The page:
Jan. 13.
Council
Chamber.
4. Journal of Lords of Trade and Plantations. Ordered, That Mr. Pane be furnished with copies of papers received from Sir Jonathan Atkins, 13th June 1678, respecting abuses he had suffered in Barbados. [Col. Entry Bk., Vol. CVI., p. 244.]
Jan. 14.5. John Jeffreys to Sir Leoline Jenkins. I take the liberty to trouble you with my poor sister's petition. She has had an order to receive the money she asks for on giving security to restore it, if the King should so adjudge it, but she has now made out the justice of her claim, by the oath of Colonel Moryson and others, and now begs for the King's final decision. Without it she cannot dispose of the money to any advantage, and she is still threatened by Lady Berkeley, with the solicitation of that pattern of virtue, Lord Culpeper. Signed. ½ p. Endorsed with address to Sir L. Jenkins. Annexed,
5. I. Petition of Susanna Jeffreys, widow, to the King. Recapitulating the quarrel between herself and Lady Berkeley over the salary claimed by each as due to her departed husband, and praying the King for a final determination of the question. 1 p. [Col. Papers, Vol. XLVI. Nos. 85, 85 I.]
Jan. 15.
Council
Chamber.
6. Journal of Lords of Trade and Plantations. Laws of Barbados received on 1st June 1679 read.
Boundaries of Mr. Penn's Patent as settled by Chief Justice North, with Sir J. Werden's alterations, read and approved. The whole patent to be reviewed next Wednesday (19th).
The memorial of the Dutch ambassador of 16/26 December last for restitution of Statia and Saba, read, also Sir W. Stapleton's report of 18th May. Agreed to recommend that the islands be restored, and that the Governors of the Caribbee Islands be ordered to take special care that no intercourse be permitted with these islands contrary to the Acts of Trade and Navigation. [Col. Entry Bk., Vol. CVI., pp. 218, 219.]
Jan. 19.
Jamaica.
7. "Mr. Daniel Gerard Reinerman's attestation under his own handwriting, offered to be sworn to, of the Governor of Santa Martha's carriage and words in relation to the English, endeavouring to persuade him, with the commodore of the Brandenburg squadron of ships, to take all English men and ships, right and wrong, and bring them into that port, etc." Dutch. 2 pp. Signed, D. Reinerman. Endorsed as above. "Recd. the 19 April 1681 from the E. of Carlisle." [Col. Papers, Vol. XLVI., No. 86.]
Jan. 22.
Council
Chamber.
8. Journal of Lords of Trade and Plantations. Draft of Mr. Penn's Patent read. The Lords desire Chief Justice North to provide by fit clauses therein that all acts of sovereignty as to peace and war be reserved to the King, and that all Acts of Parliament concerning Trade and Navigation and the King's Customs be observed; also so to draw the patent in general as to consist with the King's interest and encourage settlers. Paper from the Bishop of London read, desiring that Mr. Penn be obliged by patent to admit a chaplain of his Lordship's appointment upon the request of any number of planters, and referred to Chief Justice North. [Col. Entry Bk., Vol. CVI., pp. 249, 250.]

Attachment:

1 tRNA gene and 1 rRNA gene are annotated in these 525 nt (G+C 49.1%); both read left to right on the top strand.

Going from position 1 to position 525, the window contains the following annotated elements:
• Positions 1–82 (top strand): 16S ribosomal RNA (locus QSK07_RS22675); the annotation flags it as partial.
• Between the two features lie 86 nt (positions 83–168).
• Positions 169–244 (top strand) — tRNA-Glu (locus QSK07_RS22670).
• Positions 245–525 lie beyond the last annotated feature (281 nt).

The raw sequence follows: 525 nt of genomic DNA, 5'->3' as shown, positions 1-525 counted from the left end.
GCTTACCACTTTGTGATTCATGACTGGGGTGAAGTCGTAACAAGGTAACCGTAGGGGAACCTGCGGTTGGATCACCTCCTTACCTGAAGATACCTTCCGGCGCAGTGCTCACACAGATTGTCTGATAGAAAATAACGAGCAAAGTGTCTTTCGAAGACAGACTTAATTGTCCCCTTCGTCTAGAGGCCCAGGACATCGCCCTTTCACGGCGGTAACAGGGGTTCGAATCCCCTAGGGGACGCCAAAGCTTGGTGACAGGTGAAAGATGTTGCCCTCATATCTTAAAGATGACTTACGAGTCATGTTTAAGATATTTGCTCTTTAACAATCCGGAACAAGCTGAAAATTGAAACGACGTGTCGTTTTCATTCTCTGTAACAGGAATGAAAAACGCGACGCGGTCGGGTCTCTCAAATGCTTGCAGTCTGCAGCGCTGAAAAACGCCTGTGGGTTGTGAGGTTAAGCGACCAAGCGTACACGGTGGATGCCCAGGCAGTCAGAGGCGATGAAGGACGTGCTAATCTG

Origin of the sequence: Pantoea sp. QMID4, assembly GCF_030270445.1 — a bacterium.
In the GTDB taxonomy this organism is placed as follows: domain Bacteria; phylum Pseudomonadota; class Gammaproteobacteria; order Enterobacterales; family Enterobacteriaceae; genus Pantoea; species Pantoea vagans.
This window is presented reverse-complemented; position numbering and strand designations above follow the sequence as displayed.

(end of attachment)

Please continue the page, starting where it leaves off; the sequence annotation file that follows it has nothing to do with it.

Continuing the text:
Jan. 24.
Barbados.
9. Petition of Roger Cowley and Richard Trant, agents to the farmers of the four and a half per cent. duty, to Sir Jonathan Atkins. On 9th June 1680 your Excellency ordered us to furnish the Council of the Island with an account of all goods entered outwardbound in the office of the four and a half per cent. by the 9th September, and so to continue from quarter to quarter. We should readily comply could we do so without leave of the farmers, but we fear to commit a breach of faith till that leave be given. For the farmers are not bound to render an account oftener than once a year; the rendering of quarterly accounts would cost the farmers 100l. a year, which we dare not incur without permission; and the annual account rendered at home will surely furnish such information as is required. Certified copy. Large sheet. Endorsed, "Recd. from Mr. Stede 24 Jan. 1680–1." [Col. Papers, Vol. XLVI., No. 87.]
Jan. 25.10. The Council of Barbados to Lords of Trade and Plantations. We enclose duplicate of our letter of 23rd September last, showing the papers that were then transmitted; and we now send the Acts Orders of Council, and other affairs transacted since that date. Signed, Jonathan Atkins, Richard Howell, Benjamin Knight, Samuel Newton, John Peers, Henry Walrond, Thomas Walrond, Thomas Wardall, John Witham. Duplicate. 1 p. Endorsed, "Recd. 4 June 1681. Quarterly accounts wanting." [Col. Papers, Vol. XLVI., No. 88.]